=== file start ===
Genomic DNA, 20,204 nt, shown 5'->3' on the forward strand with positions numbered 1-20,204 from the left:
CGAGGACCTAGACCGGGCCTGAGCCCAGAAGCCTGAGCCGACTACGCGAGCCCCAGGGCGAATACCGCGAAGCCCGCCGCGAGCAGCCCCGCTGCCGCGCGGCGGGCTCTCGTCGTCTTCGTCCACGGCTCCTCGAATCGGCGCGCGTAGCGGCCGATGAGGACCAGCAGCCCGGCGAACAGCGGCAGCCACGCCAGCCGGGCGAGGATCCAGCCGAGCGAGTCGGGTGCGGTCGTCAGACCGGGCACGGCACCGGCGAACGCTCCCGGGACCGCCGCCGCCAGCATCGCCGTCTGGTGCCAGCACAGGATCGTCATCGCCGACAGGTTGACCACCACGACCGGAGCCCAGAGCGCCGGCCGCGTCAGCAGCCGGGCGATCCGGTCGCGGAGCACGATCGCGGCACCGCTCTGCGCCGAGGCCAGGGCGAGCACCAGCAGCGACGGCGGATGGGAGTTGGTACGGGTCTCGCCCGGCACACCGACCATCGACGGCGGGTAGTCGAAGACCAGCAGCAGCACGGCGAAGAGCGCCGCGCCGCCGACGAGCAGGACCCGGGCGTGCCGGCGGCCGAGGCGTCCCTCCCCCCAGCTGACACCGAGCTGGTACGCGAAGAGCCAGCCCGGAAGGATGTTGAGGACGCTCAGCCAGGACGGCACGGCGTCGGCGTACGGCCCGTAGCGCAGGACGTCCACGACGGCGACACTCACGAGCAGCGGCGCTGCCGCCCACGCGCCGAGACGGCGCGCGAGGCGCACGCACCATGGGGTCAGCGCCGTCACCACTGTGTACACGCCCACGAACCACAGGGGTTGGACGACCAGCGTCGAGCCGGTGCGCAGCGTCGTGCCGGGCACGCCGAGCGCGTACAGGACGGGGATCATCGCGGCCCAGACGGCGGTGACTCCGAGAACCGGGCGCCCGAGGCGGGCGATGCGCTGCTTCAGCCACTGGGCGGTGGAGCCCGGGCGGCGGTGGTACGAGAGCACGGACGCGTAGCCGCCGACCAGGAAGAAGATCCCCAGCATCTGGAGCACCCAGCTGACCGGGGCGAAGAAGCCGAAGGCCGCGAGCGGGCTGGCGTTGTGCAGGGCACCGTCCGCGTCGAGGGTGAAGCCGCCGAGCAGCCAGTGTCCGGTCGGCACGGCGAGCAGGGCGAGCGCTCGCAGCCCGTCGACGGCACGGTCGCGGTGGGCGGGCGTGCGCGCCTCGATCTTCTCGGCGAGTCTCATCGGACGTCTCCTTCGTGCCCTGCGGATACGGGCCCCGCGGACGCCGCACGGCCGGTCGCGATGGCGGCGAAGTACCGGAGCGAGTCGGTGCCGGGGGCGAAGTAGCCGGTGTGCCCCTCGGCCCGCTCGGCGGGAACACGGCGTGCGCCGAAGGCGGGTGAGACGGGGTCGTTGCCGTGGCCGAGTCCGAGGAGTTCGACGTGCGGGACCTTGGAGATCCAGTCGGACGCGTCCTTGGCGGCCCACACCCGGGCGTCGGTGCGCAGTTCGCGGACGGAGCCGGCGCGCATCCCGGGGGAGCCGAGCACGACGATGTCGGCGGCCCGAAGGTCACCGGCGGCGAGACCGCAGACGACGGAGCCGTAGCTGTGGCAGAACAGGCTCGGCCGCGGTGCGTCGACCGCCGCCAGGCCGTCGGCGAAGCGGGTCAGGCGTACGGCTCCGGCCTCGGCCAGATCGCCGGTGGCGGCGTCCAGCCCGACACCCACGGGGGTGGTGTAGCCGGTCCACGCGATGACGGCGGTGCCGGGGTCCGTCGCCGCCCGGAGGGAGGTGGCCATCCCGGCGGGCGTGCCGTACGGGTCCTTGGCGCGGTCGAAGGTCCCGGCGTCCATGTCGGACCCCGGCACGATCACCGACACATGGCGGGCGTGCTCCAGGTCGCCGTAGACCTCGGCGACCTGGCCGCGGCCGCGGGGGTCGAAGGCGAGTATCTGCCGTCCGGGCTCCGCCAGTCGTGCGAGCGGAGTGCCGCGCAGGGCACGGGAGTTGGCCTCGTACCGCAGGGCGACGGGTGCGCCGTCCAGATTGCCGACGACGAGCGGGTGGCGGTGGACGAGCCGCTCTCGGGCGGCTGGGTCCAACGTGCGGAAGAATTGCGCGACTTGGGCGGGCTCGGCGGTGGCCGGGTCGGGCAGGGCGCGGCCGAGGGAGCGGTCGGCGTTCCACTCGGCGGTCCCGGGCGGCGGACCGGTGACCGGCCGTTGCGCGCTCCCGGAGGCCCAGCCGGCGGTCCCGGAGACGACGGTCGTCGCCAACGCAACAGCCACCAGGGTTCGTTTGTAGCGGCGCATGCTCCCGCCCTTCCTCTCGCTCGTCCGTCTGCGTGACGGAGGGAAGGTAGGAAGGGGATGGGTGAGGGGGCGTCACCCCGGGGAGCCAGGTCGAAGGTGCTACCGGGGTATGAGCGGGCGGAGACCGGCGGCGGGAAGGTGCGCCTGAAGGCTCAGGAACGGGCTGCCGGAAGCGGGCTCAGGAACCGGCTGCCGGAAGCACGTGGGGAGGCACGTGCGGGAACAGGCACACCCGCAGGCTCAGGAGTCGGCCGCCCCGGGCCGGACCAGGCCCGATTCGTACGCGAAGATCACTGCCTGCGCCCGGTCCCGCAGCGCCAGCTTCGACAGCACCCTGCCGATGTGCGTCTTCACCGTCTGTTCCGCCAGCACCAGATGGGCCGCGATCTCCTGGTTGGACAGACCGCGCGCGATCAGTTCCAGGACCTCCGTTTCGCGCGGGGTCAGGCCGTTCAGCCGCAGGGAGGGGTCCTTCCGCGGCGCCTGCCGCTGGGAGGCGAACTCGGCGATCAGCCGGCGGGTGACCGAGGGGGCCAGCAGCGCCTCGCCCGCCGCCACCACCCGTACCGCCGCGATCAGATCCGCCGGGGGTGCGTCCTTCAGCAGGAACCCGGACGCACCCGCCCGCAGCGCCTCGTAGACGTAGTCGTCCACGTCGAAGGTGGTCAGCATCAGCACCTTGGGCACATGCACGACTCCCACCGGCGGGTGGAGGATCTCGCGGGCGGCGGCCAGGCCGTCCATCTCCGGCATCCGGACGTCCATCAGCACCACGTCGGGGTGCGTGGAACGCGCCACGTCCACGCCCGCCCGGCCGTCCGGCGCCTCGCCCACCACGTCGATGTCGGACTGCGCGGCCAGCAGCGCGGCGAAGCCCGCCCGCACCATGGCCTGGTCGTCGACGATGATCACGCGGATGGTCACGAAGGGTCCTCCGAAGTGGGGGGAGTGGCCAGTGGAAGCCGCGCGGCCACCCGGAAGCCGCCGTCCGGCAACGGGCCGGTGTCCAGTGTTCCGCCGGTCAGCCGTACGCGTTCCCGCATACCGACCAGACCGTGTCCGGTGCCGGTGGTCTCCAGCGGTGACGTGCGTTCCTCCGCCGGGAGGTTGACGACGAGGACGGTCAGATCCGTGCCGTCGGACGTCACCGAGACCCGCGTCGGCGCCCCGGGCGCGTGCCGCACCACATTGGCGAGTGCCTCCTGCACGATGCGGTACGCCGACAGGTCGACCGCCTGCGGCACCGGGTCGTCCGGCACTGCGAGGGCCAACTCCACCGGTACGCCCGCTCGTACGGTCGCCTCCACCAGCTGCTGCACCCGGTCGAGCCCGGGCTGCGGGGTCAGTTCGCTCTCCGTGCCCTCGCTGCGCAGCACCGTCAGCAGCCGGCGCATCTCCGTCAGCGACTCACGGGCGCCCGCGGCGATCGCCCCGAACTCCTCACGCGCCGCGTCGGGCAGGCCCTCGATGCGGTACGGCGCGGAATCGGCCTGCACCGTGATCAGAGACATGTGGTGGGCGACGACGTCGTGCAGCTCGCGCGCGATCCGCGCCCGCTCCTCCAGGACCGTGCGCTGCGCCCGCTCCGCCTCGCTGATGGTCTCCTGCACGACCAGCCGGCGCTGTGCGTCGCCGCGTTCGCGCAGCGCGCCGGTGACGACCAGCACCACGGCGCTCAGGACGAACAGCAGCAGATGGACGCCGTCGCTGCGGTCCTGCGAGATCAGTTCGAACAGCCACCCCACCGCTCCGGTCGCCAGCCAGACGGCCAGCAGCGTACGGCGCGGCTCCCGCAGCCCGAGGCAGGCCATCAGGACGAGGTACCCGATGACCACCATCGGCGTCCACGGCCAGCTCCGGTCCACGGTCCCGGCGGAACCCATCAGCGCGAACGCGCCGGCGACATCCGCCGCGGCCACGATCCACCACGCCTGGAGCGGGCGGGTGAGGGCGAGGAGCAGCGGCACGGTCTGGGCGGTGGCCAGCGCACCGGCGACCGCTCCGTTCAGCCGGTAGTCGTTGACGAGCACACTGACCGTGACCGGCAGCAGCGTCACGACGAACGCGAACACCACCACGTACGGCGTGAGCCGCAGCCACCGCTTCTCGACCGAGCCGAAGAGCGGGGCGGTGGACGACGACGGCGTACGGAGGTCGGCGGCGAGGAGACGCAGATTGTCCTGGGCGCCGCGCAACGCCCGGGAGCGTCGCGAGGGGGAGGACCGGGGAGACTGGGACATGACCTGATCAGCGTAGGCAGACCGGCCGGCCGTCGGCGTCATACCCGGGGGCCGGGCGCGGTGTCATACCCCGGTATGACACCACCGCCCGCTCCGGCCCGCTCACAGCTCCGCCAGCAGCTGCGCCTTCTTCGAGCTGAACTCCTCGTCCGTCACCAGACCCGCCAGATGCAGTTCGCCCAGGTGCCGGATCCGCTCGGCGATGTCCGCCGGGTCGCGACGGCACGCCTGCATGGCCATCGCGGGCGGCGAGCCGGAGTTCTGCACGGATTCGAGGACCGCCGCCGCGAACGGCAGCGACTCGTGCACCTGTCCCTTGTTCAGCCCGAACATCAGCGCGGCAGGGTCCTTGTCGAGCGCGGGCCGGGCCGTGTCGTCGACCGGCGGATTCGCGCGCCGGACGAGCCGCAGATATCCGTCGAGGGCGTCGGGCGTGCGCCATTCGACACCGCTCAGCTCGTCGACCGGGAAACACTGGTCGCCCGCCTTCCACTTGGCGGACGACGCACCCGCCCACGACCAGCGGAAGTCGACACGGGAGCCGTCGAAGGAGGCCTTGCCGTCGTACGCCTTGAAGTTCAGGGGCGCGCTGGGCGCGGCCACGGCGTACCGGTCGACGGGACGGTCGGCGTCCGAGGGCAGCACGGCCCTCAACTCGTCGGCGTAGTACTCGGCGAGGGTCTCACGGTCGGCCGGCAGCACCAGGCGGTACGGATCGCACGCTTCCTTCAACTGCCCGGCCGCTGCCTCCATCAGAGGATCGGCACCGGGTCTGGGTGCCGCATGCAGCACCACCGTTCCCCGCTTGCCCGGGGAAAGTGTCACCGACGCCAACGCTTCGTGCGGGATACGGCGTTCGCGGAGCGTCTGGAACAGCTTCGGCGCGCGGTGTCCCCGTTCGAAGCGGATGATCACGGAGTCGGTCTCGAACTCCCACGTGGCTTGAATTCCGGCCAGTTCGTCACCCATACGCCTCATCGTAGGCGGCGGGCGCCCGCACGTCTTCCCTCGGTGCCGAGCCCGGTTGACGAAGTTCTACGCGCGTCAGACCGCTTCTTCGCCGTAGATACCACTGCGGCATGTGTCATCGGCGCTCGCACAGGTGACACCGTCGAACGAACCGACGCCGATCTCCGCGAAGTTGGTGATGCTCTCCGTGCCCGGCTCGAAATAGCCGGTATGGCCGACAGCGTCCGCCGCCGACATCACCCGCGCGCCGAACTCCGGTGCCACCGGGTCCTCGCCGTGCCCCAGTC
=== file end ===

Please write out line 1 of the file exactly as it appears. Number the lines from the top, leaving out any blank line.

Genomic DNA, 20,204 nt, shown 5'->3' on the forward strand with positions numbered 1-20,204 from the left: